inflexions  of  verbs  (10.23) 







with  singu- 
lar subject 




taken  not  taken 

universally  universallv 

molecular  (10.26) 

other  Xoyoi,  (also  called  cpfxaeic,)  (10.26) 

This  schema  underlies  the  whole  development  of  logical  syntax, 
and  semantics  too,  until  the  rise  of  mathematical  logic.  Only  this 
last  will  introduce  anything  essentially  new:  the  attempt  to  treat 
syntactical  categories  by  means  of  an  artificial  language.  Aristotle 
on  the  other  hand,  and  with  him  the  Stoic  and  scholastic  traditions, 
sought  to  grasp  the  syntactical  structure  of  ordinary  language. 


The  texts  previously  cited  already  contain  points  belonging  to 
the  domain  of  semantics.  The  general  principle  is  thus  formulated  by 



10.28  Spoken  words  are  the  symbols  of  mental  experience 
and  written  words  are  the  symbols  of  spoken  words. 

It  follows  that  thoughts  are  themselves  symbols  of  things. 
Aristotle  lays  great  stress  on  the  parallelism  between  things, 
thoughts  and  symbols,  and  correspondingly  develops  two  important 
semiotic  theories: 

10.29  Things  are  said  to  be  named  'equivocally'  when, 
though  they  have  a  common  name,  the  definitions  correspond- 
ing with  the  name  differs  for  each.  Thus  a  real  man  and  a 
figure  in  a  picture  can  both  lay  claim  to  the  name  'animal'.  .  .  . 

Things  are  said  to  be  named  'univocally'  which  have  both 
the  name  and  the  definition  answering  to  the  name  in  com- 
mon. A  man  and  an  ox  are  both  'animal'  ....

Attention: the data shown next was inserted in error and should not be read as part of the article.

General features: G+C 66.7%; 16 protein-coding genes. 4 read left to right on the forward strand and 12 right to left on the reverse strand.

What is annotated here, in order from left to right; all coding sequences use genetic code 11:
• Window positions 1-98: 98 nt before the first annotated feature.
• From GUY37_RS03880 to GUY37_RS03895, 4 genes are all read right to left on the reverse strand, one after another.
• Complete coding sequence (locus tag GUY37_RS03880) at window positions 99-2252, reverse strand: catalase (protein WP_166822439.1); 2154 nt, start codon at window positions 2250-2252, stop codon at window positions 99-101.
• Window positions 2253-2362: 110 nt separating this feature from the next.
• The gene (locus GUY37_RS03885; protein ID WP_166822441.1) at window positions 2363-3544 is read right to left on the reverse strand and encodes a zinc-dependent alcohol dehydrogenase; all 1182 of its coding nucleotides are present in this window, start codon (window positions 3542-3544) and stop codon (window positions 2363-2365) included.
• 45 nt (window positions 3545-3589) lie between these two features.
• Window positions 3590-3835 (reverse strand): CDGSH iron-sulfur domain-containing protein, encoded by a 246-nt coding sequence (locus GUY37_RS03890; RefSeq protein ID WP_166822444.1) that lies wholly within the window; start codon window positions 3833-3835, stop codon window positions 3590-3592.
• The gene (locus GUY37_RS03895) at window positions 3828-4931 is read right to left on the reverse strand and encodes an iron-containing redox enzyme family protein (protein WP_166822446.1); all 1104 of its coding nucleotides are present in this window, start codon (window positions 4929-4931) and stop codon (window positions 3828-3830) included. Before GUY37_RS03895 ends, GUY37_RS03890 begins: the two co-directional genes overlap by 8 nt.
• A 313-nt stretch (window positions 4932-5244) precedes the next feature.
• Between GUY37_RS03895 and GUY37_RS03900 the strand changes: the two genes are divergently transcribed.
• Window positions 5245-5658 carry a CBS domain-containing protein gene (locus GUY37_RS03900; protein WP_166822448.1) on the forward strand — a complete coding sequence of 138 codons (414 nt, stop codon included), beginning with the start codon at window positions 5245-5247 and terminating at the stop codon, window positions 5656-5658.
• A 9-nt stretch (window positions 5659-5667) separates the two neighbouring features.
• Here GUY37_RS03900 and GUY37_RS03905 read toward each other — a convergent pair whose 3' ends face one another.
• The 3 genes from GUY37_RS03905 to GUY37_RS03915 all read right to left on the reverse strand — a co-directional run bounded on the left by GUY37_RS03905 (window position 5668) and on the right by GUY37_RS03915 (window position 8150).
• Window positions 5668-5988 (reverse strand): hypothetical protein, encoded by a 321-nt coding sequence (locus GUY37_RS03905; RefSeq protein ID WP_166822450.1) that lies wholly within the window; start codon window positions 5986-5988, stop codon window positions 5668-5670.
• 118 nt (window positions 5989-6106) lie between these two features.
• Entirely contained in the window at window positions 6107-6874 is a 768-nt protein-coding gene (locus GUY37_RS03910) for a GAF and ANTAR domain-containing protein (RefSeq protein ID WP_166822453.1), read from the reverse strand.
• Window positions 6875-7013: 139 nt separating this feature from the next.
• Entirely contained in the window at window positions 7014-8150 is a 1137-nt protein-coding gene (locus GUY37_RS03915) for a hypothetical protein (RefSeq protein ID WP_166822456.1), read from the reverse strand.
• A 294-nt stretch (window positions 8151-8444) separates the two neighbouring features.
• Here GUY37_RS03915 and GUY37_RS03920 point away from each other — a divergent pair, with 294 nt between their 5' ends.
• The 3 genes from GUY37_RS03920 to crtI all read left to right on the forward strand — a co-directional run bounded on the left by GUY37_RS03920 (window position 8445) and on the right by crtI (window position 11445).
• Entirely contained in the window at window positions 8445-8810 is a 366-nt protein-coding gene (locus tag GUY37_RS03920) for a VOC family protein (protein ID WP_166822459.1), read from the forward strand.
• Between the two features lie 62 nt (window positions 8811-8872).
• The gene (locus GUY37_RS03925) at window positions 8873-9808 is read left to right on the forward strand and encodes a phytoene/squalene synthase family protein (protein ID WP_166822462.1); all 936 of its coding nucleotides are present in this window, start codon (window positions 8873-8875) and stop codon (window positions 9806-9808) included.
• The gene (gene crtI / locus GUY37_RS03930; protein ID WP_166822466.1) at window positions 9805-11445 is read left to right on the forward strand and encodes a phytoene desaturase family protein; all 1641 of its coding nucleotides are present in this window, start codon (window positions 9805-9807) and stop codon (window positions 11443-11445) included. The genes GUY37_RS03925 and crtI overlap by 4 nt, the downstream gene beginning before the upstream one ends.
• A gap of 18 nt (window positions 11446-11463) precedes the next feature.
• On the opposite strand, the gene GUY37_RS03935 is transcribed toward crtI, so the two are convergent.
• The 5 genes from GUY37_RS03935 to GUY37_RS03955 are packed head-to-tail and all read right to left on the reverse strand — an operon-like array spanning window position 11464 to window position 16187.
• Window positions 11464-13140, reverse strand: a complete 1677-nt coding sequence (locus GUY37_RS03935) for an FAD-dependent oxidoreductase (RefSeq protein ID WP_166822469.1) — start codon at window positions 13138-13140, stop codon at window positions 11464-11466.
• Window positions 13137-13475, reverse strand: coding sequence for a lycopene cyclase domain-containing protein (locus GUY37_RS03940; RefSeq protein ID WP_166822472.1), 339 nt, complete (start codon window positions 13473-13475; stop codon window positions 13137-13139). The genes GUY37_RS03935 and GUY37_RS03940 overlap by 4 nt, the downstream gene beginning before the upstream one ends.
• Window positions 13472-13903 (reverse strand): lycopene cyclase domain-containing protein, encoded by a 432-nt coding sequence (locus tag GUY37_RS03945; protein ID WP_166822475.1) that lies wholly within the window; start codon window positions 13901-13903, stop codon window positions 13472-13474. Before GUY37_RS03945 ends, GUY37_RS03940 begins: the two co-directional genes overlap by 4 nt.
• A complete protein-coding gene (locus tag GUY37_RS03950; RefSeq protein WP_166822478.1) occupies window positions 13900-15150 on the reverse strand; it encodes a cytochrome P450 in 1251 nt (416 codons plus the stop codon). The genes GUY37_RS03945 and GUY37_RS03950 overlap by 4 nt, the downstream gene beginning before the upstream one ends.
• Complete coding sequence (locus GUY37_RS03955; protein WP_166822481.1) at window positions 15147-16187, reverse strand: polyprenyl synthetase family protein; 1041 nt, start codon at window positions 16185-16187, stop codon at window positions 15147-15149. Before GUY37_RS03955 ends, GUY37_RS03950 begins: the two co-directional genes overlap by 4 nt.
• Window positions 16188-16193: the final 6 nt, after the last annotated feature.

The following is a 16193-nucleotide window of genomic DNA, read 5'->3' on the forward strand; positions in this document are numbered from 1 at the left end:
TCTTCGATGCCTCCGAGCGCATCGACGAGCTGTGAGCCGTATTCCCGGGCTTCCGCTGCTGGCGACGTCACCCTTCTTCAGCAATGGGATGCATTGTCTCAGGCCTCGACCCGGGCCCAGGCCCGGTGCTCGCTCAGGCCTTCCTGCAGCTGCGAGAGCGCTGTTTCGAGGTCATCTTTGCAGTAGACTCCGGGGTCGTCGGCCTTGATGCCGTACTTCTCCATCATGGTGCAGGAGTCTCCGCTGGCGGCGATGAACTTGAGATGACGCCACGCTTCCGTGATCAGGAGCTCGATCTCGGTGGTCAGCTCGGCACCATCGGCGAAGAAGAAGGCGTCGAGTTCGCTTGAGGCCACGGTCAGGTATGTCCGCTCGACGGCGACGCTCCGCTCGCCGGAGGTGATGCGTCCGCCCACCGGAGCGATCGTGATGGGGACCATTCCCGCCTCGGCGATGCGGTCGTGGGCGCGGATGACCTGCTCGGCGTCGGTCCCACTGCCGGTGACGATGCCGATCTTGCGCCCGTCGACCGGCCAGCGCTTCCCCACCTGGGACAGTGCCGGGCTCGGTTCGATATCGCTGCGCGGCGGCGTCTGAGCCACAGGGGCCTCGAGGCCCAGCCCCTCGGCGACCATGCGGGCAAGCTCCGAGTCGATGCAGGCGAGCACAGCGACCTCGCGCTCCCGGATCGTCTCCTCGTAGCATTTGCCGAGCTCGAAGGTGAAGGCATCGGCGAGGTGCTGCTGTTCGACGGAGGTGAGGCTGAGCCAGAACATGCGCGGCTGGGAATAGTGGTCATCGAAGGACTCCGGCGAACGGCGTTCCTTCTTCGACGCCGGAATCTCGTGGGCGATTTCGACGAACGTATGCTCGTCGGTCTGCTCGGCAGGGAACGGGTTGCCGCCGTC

Things  are  said  to  be  named  'derivatively',  which  derive 
their  name  from  some  other  name,  but  differ  from  it  in 
termination.  Thus  the  grammarian  derives  his  name  from  the 
word  'grammar'  and  the  courageous  man  from  the  word 

Equivocity  must  be  excluded  from  demonstrations,  since  it 
leads  to  fallacies  (10.30).  Elsewhere  Aristotle  distinguishes  various 
kinds  of  equivocity. 

10.31  The  good,  therefore,  is  not  some  common  element 
answering  to  one  Idea.  But  what  then  do  we  mean  by  the 
good  ?  It  is  surely  not  like  the  things  that  only  chance  to  have 
the  same  name.  Are  goods  one,  then,  by  being  derived  from 
one  good  or  by  all  contributing  to  one  good,  or  are  they 
rather  one  by  analogy?  Certainly  as  sight  is  in  the  body,  so 
is  reason  in  the  soul,  and  so  on  in  other  cases. 

This  division  can  be  presented  schematically  as  follows: 


in  strict  sense 
dcTco  tux"/)*; 
(accidentally  equivocal 

in  broad  sense 
(systematically  equivocal) 

from  one  (deep*  hoc,) 
to  one  (npbq  lv) 

by  proportion 

(xoct'  avaXoytav) 



In  the  Metaphysics  and  Hermeneia  we  find  a  clear  sern ioric 
theory  of  truth : 

10.32  For  falsity  and  truth  are  not  in  things  -  it  is  not  as  if 
the  good  were  true  and  the  bad  were  in  itself  false  -  but  in 

10.33  As  there  are  in  the  mind  thoughts  which  do  not 
involve  truth  or  falsity,  and  also  those  which  must  be  either 
true  or  false,  so  it  is  in  speech.  For  truth  and  falsity  imply  com- 
bination and  separation.  Nouns  and  verbs,  provided  nothing 
is  added,  are  like  thoughts  without  combination  or  separation. 

10.34  Yet  not  every  sentence  states  something,  but  only 
those  in  which  there  is  truth  or  falsity,  and  not  all  are  of 
that  kind.  Thus  a  prayer  is  a  sentence,  but  is  neither  true 
nor  false  .  .  .  the  present  theory  is  concerned  with  such  sen- 
tences as  are  statements  (#7co<pocvTix&s  X6yo<;). 

Aristotle  also  constructs  a  definition  of  truth  by  means  of  equi- 

10.35  If  it  is  true  to  say  that  a  thing  is  white,  it  must 
necessarily  be  white;  if  the  reverse  proposition  is  true,  it